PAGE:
Today Jayanth finds inspiration in his role as Director of Product Strategy, Health at Jawbone. “For the past decade, I’ve sought to build technology that empowers people to take charge of their health and transition the current health system from sick care to preventative care,” Jayanth says. “One thing I love about working here is I can clearly see we’re at the cusp of a movement that will ultimately affect health outcomes. That makes Jawbone a special place to be. If we step back, and we assess evolution of digital medicine and the assets Jawbone has, I genuinely believe there’s a tremendous opportunity to impact health at a much larger scale than what we’ve been doing in the past—that could mean getting fit, taking medication on time or engaging someone with a certain chronic condition.”

Being in a role that touches so much of the organization, Jayanth says he spends many of his days in conversations with various Jawbone teams. In his colleagues, Jayanth has found a bevy of inspiration. “The best part of my job is I get to sit in the middle of an exceptionally talented group of people trying to solve a challenging set of problems,” he says with a big smile. “We have someone like Yves Behar who creates compelling designs for consumers. We have talented people like Dr. David Benaron, who’s spent his entire life being a physician entrepreneur, trying to figure out how sensors can be leveraged for chronic conditions; or Michael Luna, who developed sensors for a totally different technology space. Then there’s someone like Kelvin Kwong, who was a magician to start, but leveraged behavioral science to change people’s health habits. It’s such a unique set of talent to try and solve world health problems.”

Though Jayanth has high hopes for the impact Jawbone will make on the health space, he admits the evolution of its technology is key. “We use a framework here at Jawbone: Track, Understand and Act,” he explains. “Back in 2011 when we created our first UP band, we had a conceptual framework, but we didn’t really understand what each of those areas really meant to a user. We did Track really well, but Smart Coach is basically the Understand and Act pieces. As our system evolves, I believe Smart Coach is the most compelling interface to meaningfully engage and drive behavior of users. Smart Coach will be central to helping our community evolve their habits.”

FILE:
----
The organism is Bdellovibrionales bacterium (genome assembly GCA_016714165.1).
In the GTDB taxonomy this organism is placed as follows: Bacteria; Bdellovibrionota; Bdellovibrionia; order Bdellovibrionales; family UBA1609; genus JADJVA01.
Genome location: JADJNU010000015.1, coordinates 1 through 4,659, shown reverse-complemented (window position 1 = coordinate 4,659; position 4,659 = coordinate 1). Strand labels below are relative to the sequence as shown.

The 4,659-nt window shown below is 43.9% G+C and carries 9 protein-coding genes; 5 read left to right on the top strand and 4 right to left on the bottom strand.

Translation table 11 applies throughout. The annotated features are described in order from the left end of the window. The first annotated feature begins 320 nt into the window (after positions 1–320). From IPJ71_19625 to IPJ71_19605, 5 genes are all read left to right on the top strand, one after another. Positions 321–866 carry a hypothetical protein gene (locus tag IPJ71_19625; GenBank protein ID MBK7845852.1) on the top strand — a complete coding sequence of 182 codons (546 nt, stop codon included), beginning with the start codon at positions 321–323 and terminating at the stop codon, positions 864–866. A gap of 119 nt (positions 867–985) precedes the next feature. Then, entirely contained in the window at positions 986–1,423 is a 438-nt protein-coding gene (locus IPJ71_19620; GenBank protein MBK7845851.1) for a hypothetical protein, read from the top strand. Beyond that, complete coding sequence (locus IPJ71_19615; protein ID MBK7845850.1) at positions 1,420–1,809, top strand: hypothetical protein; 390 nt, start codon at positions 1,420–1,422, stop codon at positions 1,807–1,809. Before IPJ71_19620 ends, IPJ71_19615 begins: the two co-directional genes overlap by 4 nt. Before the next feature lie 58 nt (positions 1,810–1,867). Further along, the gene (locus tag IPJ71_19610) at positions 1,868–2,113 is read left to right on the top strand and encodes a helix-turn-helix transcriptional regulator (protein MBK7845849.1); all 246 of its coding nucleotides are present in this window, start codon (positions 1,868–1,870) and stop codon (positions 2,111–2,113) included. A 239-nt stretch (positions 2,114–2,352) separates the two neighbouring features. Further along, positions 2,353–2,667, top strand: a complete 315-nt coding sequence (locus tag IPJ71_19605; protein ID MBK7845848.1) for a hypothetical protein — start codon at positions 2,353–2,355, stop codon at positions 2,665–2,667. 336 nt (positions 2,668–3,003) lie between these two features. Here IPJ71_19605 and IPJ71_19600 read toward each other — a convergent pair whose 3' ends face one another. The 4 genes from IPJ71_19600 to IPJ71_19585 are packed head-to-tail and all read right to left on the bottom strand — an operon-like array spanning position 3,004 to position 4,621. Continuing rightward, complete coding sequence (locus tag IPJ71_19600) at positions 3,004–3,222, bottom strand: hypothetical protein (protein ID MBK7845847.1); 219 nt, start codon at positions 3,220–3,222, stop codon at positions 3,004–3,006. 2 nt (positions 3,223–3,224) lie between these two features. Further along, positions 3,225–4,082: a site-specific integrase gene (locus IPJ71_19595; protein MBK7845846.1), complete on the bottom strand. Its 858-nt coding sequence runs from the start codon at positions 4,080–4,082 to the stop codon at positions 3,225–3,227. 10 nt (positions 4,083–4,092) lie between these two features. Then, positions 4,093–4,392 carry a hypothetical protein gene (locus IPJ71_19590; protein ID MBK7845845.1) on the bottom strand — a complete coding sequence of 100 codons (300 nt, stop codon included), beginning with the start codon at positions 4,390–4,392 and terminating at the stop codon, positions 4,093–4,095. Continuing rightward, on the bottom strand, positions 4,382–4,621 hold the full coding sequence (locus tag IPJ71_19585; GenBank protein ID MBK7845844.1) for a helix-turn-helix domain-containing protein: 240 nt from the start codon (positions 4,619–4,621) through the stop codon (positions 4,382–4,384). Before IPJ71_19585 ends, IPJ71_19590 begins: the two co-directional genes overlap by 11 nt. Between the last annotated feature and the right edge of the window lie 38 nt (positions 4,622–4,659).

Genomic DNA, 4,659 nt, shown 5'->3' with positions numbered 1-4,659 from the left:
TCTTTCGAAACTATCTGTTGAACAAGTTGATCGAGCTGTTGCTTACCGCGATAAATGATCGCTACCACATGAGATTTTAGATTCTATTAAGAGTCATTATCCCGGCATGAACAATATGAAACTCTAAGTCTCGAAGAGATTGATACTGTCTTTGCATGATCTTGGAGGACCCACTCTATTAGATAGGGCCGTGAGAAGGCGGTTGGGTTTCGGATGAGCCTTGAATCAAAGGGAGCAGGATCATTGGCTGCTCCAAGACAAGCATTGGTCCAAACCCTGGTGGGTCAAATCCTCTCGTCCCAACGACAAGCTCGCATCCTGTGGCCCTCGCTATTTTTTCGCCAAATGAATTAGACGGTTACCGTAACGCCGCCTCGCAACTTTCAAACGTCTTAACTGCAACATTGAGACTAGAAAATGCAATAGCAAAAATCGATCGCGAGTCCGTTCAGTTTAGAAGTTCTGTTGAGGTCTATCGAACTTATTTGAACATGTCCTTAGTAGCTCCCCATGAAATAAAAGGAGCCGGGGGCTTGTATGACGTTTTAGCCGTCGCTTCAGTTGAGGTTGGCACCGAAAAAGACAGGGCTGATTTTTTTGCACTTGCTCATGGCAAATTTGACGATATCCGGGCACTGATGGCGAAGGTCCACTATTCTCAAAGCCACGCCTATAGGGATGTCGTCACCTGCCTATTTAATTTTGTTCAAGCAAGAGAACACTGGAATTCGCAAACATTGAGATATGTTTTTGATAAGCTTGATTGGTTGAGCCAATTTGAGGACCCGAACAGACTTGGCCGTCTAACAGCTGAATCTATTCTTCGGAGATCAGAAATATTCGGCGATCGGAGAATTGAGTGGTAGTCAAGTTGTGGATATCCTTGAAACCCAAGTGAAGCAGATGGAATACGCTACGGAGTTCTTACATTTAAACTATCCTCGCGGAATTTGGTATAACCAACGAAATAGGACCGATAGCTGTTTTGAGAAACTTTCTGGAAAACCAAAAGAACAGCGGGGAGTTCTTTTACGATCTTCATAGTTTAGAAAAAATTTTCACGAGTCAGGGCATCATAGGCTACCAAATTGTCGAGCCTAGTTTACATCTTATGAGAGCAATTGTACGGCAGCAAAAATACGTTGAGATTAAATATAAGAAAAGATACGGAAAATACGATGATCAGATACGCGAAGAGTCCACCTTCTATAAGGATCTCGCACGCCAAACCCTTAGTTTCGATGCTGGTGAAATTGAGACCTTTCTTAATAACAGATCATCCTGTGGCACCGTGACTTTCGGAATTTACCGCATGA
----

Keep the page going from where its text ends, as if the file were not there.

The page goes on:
According to Jayanth, his UP3™ band has also helped him evolve his own habits around sleep. “Before I started using UP, I had no idea when I went to bed or how much I was waking up at night. Sleep was a black box, and it piqued an interest in how sleep plays a role in my well-being,” he explains. “The feedback from the UP band helped me learn that about myself. For example, being Indian, I’m used to eating heavy rice portions before going to bed because it’s what I did in India. Now I have a very light dinner with veggies before 7pm and my sleep quality is much better.”

Jayanth says improving his sleep has helped him improve his mental acuity at work, and additionally pursue his home life and passion for dance with gusto. “Growing up in India, I wanted to become a dancer. My parents said no, but were kind enough to encourage me to pursue it as a hobby, so I started learning dance when I was 11,” he says with a huge smile. “It’s always been a great outlet for me. When you’re on stage, it requires a different way of preparing, and that brings another side out of me. I’ve been dancing for 18 years now, and I still have a hundred-dollar bill from my only paid dance performance I ever did. I also met my wife, Shobana, at a Bollywood dance company in the Bay Area. She was a lead dancer; I was a guy in the last line. I married up, for sure. My marriage is a very high point in my life.”

When asked about his biggest supporters, Jayanth doesn’t hesitate to praise his wife, parents and his sister. “When I’m stuck trying to solve a problem, my wife’s perspective is extremely refreshing. She’s got a much more intuitive and emotional approach to life and I’m much more structured and logical. She doesn’t take life too seriously, or have a traditional view of success and failure. She just wants me to be my best self when I’m with her,” he explains with a smile. “As for my parents and my sister…if I had a child like me, I’d never put up with him,” he laughs. “They’re exceptionally patient people and they know me several layers deep. I don’t have to say too many things and they know where my mind is at—we’re close friends. My dad used to say, ‘When you’re on your death bed, none of this matters. All that matters is how many high points you have, and it’s upto you to define and seek your own high points. So go for it.’ Coming from my dad, that sentiment is humbling and grounding for me.”